Unlocking Cosmic Mysteries of Distant Worlds With Webb

Recent research has enabled the detection of ammonia isotopologues in a brown dwarf’s atmosphere, marking a significant advancement in astronomy. This discovery, facilitated by the James Webb Space Telescope, offers new perspectives on the formation of gas giants and exoplanets, challenging existing theories and highlighting alternative processes like gravitational collapse.

The detection of ammonia isotopologues in a brown dwarf by the James Webb Space Telescope offers groundbreaking insights into the formation of gas giants and exoplanets, revealing potential alternative formation processes.

They reveal the origin of wine, the age of bones and fossils, and they serve as diagnostic tools in medicine. Isotopes and isotopologues – molecules that differ only in the composition of their isotopes – also play an increasingly important role in astronomy. For example, the ratio of carbon-12 (12C) to carbon-13 (13C) isotopes in the atmosphere of an exoplanet allows scientists to infer the distance at which the exoplanet orbits its central star.

Advancements in Isotopologue Detection

Until now, 12C and 13C bound in carbon monoxide were the only isotopologues that could be measured in the atmosphere of an exoplanet. Now a team of researchers has succeeded in detecting ammonia isotopologues in the atmosphere of a cold brown dwarf. As the team has just reported in the journal Nature, ammonia could be measured in the form of 14NH3 and 15NH3. Astrophysicists Polychronis Patapis and Adrian Glauser, who are members of the Department of Physics as well as of the National Centre of Competence in Research (NCCR) PlanetS, were involved in the study – Patapis as one of the first authors.

Brown Dwarf WISE J1828

Artistic impression of brown dwarf WISE J1828, one of the coldest gas giants know outside of our Solar System. Its atmosphere is dominated by the absorption from water, methane and ammonia vapor. Credit: ETH Zurich / Polychronis Patapis

Exploring Brown Dwarfs

Brown dwarfs are somewhere in between stars and planets: they resemble giant gas planets in many ways, which is why they can be used as a model system to study gas giants. In their work, Patapis and colleagues observed a brown dwarf, called WISE J1828, that’s 32.5 light years away from Earth; in the night sky, it is located in the constellation Lyra, the lyre.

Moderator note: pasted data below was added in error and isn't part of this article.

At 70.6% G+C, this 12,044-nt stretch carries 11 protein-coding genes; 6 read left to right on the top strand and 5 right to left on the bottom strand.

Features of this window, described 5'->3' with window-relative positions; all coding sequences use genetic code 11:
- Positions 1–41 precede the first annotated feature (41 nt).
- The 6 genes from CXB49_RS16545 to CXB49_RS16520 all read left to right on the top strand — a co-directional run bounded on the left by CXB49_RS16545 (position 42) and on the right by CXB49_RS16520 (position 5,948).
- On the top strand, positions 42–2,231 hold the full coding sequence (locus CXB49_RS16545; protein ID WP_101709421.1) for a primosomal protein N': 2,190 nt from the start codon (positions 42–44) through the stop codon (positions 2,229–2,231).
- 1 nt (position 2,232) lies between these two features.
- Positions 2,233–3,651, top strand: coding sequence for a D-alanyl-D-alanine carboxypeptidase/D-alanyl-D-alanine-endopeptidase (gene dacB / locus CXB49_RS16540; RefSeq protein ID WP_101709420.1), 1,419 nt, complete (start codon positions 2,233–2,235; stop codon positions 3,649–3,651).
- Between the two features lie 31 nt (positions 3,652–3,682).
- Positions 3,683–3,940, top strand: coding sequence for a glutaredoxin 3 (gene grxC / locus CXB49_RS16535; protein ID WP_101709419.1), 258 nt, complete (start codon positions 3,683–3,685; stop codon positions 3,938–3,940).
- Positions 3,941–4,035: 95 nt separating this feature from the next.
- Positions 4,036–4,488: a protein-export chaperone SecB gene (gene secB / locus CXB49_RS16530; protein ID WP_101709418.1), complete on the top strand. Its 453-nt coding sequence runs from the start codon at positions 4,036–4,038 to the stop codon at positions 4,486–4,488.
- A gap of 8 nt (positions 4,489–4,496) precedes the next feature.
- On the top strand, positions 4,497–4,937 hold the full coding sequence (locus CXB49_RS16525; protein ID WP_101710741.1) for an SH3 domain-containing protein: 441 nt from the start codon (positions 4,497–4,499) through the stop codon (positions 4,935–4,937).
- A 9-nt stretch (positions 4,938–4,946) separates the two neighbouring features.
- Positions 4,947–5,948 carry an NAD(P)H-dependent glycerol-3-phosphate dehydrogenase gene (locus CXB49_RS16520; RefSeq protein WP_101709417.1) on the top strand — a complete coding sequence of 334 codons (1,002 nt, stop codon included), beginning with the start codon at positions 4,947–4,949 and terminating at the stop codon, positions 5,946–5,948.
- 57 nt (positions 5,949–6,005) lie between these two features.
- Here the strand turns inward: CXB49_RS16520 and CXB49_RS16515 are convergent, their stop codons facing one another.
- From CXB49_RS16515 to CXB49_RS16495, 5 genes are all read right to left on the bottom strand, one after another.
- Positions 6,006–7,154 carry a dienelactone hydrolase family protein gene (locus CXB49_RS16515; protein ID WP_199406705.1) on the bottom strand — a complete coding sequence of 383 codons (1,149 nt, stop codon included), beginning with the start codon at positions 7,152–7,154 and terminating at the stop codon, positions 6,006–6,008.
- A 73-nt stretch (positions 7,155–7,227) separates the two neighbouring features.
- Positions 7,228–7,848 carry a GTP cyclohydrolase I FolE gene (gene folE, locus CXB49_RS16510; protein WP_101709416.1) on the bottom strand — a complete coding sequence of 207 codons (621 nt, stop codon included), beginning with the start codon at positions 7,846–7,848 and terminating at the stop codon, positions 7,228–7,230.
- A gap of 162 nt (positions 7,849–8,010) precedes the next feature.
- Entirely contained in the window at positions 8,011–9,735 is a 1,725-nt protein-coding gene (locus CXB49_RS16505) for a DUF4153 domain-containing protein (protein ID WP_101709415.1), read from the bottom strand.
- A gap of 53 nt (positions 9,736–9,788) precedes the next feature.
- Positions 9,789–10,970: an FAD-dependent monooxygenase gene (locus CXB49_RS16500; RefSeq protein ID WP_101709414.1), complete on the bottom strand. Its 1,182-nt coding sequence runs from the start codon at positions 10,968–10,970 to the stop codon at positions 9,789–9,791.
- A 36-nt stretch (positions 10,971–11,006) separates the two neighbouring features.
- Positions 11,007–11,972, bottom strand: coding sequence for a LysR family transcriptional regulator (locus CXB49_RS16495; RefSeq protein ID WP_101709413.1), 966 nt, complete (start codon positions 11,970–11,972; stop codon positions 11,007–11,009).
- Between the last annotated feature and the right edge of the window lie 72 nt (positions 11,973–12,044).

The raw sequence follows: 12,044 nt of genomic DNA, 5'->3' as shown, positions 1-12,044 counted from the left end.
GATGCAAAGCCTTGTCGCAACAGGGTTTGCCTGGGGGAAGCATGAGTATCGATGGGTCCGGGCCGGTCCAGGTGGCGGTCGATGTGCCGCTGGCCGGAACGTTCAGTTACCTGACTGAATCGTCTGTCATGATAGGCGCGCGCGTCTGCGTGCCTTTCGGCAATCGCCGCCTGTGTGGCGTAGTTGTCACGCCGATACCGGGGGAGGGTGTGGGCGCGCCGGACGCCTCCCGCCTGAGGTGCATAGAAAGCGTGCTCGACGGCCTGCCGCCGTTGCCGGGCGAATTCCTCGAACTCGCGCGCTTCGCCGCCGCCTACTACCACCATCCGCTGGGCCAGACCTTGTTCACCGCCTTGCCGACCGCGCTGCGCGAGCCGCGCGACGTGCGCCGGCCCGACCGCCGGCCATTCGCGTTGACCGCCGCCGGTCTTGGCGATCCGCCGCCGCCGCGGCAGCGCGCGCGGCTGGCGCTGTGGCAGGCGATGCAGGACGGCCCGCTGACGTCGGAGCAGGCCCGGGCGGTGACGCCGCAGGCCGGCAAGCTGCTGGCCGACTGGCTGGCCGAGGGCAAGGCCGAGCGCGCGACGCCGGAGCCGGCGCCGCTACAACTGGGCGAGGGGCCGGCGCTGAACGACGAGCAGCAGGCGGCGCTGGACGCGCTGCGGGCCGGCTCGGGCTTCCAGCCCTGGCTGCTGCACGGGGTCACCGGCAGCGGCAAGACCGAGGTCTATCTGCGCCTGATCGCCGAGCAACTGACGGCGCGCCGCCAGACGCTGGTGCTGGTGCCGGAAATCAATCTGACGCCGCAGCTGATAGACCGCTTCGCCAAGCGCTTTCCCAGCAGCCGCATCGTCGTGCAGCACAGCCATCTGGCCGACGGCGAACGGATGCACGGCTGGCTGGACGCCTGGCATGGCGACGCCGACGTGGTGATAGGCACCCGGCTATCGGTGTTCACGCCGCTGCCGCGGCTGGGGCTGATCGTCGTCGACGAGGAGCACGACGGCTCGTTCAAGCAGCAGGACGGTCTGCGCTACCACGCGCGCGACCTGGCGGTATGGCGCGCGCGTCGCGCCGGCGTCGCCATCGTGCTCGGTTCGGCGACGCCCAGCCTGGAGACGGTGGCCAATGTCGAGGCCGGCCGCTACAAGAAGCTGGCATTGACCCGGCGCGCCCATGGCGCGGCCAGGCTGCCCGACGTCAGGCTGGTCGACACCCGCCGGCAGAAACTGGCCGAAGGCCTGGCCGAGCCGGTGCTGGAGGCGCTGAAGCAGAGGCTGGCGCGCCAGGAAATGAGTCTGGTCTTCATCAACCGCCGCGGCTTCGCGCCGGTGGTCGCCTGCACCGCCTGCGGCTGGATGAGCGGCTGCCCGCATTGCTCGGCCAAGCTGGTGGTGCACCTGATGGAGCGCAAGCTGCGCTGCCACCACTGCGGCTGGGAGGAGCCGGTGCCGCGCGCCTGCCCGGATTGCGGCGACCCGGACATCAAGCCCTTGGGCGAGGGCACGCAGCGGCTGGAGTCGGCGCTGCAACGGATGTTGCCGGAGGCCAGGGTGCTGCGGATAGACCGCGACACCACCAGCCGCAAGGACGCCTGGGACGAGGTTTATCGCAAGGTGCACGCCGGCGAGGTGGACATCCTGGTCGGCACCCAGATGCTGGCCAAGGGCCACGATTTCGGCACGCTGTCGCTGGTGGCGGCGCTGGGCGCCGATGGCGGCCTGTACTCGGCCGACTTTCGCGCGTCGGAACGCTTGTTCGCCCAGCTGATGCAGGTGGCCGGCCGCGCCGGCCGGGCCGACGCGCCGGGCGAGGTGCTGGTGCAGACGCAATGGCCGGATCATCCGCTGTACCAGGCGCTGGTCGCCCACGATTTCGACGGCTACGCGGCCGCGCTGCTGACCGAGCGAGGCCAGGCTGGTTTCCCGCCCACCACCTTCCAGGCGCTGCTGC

WISE J1828 cannot be seen with the naked eye: with an effective temperature (that is, the temperature of a blackbody that would emit the same amount of energy as the observed object) of only 100°C, it is far too cold for hydrogen fusion to take place and send light all the way to Earth. To spot this ultracold dwarf star of the Y spectral class, the mirrors of the James Webb Space Telescope (JWST) were turned in the direction of the lyre last summer.

James Webb Space Telescope Seeing Farther

Illustration of the James Webb Space Telescope. Credit: Northrop Grumman

The Role of the JWST

The Mid-InfraRed Instrument (MIRI), an infrared detector installed on board the JWST, made it possible to reveal the ammonia isotopologues on WISE J1828. In the wavelength range between 4.9 and 27.9 μm, the Medium Resolution Spectrometer (MRS) of MIRI recorded a spectrum of the brown dwarf where, in addition to ammonia, the researchers observed water and methane molecules, each with characteristic absorption bands. In particular, ammonia causes an attenuation of the signal arriving at the detector in the wavelength range between 9 and 13 μm.

The isotopologues of ammonia can also be resolved spectroscopically: if ammonia molecules don’t consist of the most common nitrogen isotope 14N, which is bound to three hydrogen atoms, but of 15N plus three hydrogen atoms, the additional neutron in the nitrogen nucleus ensures that there is a kink in the spectrum that can be explained by the presence of 15NH3.

New Tools for Studying Exoplanets